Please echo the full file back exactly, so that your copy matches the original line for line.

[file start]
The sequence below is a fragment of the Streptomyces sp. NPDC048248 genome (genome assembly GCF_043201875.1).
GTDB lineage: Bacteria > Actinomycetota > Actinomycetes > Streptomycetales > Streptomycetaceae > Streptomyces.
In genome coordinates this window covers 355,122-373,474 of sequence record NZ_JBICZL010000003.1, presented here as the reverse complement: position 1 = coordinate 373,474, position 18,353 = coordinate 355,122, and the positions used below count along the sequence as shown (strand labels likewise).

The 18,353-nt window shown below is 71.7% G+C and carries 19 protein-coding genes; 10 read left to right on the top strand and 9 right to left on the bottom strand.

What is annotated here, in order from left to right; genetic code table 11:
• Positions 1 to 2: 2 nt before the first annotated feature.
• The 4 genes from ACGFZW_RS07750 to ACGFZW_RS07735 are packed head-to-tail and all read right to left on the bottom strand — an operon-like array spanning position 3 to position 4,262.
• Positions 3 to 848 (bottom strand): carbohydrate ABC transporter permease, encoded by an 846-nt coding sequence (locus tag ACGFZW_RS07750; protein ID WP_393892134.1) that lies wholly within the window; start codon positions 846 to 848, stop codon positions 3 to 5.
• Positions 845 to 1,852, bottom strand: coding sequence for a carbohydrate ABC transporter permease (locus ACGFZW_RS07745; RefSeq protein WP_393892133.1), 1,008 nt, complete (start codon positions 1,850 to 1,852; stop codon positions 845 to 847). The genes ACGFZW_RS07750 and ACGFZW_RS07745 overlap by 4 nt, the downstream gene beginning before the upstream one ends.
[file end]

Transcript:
The sequence below is a fragment of the Streptomyces sp. NPDC048248 genome (genome assembly GCF_043201875.1).
GTDB lineage: Bacteria > Actinomycetota > Actinomycetes > Streptomycetales > Streptomycetaceae > Streptomyces.
In genome coordinates this window covers 355,122-373,474 of sequence record NZ_JBICZL010000003.1, presented here as the reverse complement: position 1 = coordinate 373,474, position 18,353 = coordinate 355,122, and the positions used below count along the sequence as shown (strand labels likewise).

The 18,353-nt window shown below is 71.7% G+C and carries 19 protein-coding genes; 10 read left to right on the top strand and 9 right to left on the bottom strand.

What is annotated here, in order from left to right; genetic code table 11:
• Positions 1 to 2: 2 nt before the first annotated feature.
• The 4 genes from ACGFZW_RS07750 to ACGFZW_RS07735 are packed head-to-tail and all read right to left on the bottom strand — an operon-like array spanning position 3 to position 4,262.
• Positions 3 to 848 (bottom strand): carbohydrate ABC transporter permease, encoded by an 846-nt coding sequence (locus tag ACGFZW_RS07750; protein ID WP_393892134.1) that lies wholly within the window; start codon positions 846 to 848, stop codon positions 3 to 5.
• Positions 845 to 1,852, bottom strand: coding sequence for a carbohydrate ABC transporter permease (locus ACGFZW_RS07745; RefSeq protein WP_393892133.1), 1,008 nt, complete (start codon positions 1,850 to 1,852; stop codon positions 845 to 847). The genes ACGFZW_RS07750 and ACGFZW_RS07745 overlap by 4 nt, the downstream gene beginning before the upstream one ends.